Towns flourish that are based on arts districts. It’s proven. I wish we had an arts district. We don’t. We’ve dubbed downtown. I’d like to see the plan. Not a big plan; I’d like to see the next step. We’ve got to have a rotation that actually plans how to showcase the musical and artistic talents. 

We have to revitalize the Rose Festival. I want to revitalize the Rose Festival and the rose for everything that’s in this town. You have to start thinking of how we can bring this hierarchy of this wonderful “up here” that a lot of people don’t think they could even afford to go attend. And we have to bring it down into the people like the Yamboree and like the Tomato Festival. We have to bring in everybody that wants to participate. It needs to be the Rose Month of October, and it can be more than a rose queen. And when you do that, you can show the various cultural arts. 

Bondurant with her Leadership Tyler class, 2008.

Tourism really expands when you have arts offerings in a city. It would take a coalition. I truly believe we could marshal a really good arts district and arts coalition here in town. We should pit ourselves against Austin and say, “How can we be better than Austin?” To me, they’re the epitome. We should pit ourselves against Austin and we’ve got Lindale breathing down our necks! They’re out there doing great things. Thank you, Miranda. And Neal McCoy in Longview. So we getter get with it.

Of the many organizations you’ve been involved with, which are you most proud of and which feel most helpful in preparing you as a prospective city council member?

Oh, wow. Just within the last couple of years, being involved with Hospice of East Texas has to be the most profoundly impactful on my life and also the most rewarding. I find it to be grounding for me. They say most people probably don’t want to work visiting the rooms. [I said,] “Oh, I do. I want to visit every person.” I want to hear what people say in their last breath. I want to hear how their lives were meaningful. I want to be there when people don’t have anyone around and never will. And they go on knowing that I’m the last person that patted them on the hand.

My husband started serving on the board and then I knew some of the people that worked there and I’m so glad. It’s just reeled me in. I take measurement of my life every time I go there. It came at the perfect time of my life, to round out my life, to know what’s important. 

I think that’s the other part of hospice that helps me, is because I’m a talker, I’m a communicator. In hospice you have to listen. I think that’s a unique analogy to City Council. I have promised that I’m going to listen [and it] is what I’ve been doing for the last six months or plus, is to ask everybody what they think, what their ideas are and promise them that it is not falling on deaf ears. So I think that’s how it translates.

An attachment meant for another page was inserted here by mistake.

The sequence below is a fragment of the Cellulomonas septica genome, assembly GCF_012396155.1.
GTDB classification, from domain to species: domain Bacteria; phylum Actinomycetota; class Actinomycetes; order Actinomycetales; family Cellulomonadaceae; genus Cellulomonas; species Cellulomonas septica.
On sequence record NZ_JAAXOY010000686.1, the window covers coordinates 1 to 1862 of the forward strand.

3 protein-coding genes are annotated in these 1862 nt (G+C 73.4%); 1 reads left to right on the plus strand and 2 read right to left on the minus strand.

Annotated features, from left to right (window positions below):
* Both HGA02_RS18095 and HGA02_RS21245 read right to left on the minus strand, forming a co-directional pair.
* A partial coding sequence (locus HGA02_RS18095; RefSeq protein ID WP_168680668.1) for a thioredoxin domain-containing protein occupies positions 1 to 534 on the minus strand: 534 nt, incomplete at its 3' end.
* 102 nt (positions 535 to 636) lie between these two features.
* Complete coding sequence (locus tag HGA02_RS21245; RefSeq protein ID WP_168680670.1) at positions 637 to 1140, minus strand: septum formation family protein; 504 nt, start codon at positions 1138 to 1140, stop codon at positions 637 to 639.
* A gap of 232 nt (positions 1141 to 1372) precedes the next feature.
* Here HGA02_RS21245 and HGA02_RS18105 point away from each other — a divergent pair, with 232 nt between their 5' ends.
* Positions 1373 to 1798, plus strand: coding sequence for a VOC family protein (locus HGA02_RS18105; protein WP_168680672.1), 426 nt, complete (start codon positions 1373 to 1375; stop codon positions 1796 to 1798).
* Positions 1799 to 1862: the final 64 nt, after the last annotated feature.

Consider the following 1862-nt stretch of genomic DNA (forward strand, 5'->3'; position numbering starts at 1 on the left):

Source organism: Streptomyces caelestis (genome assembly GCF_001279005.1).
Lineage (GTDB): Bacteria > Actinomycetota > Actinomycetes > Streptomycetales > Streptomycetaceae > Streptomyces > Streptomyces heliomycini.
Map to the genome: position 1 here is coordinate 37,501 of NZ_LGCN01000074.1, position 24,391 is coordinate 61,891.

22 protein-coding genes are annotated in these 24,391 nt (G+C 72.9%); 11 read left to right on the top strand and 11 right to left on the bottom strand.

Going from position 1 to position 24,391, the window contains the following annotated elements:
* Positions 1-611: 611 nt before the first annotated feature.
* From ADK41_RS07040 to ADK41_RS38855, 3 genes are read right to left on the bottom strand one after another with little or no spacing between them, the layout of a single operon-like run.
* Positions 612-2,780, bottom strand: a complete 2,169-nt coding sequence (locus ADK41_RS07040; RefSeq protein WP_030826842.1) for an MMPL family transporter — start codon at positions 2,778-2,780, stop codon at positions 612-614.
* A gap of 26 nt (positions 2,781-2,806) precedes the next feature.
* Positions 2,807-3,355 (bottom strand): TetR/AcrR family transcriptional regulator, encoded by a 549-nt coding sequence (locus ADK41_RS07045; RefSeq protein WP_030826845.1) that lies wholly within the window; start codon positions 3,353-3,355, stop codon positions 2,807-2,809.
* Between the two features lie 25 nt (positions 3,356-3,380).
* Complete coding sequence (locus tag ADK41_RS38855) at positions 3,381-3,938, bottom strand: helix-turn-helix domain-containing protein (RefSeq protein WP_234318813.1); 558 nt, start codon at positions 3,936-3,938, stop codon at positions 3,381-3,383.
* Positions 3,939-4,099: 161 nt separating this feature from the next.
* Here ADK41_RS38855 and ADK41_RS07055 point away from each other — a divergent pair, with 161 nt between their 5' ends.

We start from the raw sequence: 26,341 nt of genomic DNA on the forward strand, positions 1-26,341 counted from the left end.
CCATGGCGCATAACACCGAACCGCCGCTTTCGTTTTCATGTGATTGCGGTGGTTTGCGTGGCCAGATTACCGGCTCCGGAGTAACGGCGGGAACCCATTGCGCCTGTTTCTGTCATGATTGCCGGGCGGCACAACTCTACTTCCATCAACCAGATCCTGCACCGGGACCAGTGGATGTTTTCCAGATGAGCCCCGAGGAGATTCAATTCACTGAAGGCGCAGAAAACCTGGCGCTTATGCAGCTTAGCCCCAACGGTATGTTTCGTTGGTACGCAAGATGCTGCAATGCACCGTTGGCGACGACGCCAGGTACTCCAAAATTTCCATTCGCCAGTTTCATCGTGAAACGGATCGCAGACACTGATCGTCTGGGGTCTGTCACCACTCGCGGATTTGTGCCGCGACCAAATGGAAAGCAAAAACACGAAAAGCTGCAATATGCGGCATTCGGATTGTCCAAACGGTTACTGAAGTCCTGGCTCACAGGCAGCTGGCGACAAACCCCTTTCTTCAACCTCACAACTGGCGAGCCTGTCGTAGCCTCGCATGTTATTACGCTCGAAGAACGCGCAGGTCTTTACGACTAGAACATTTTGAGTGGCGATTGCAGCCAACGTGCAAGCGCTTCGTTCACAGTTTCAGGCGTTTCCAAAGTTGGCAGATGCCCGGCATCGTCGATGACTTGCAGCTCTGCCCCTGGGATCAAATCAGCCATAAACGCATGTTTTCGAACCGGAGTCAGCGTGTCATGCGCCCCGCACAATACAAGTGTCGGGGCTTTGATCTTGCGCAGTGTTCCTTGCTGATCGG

Bondurant visiting New Life Worship Center in Tyler with friends Philenia and Ella, September, 2020.

Your opponent, Broderick McGee, posted support of the Black Lives Matter movement on his social media. What is the movement’s relationship to your campaign and district? 

I have been meeting with people of all different ages and all different races and my open ear and open door policy is that I’m trying to build coalitions in those areas that we need. I think that we really have a lot of issues out there with racial unity. And if you want to call it Black Lives Matter, I think all lives matter. I don’t like the term Black Lives Matter, but I have empathy for that. I’ve sat with people who’ve said, “Derrith, I just want you to say ‘Black lives matter,’ and I’ll say, “What Black lives are you talking about?” But I’m for all lives. And how that campaign or any others that are segregated campaigns and their influence on me, is that they are a force to be listened to.

We need to hear what their idea is no matter if it conflicts with my idea of, “Everything’s fine,” or “It’s not as bad as you think.” What they wanted was empathy from me. And I’ve have my crystal clear, great friends who have tried to influence and helped me understand it better. I’m gaining that understanding. They just want me to empathize.

I want people to understand that a lot of people in this group here in Tyler that want to be heard and that want Black lives to matter, they don’t want to defund the police. They’re not a citizenry that wants to take apart and deconstruct things. They want to be heard. They want to understand that we are encroaching on, maybe, their lives by not involving them enough in politics and political decisions. They’ve asked me to open doors for them and establish councils and coalitions so that we can bring Hispanic voices out and Black voices out and even Vietnamese voices out that we have an abundance of here.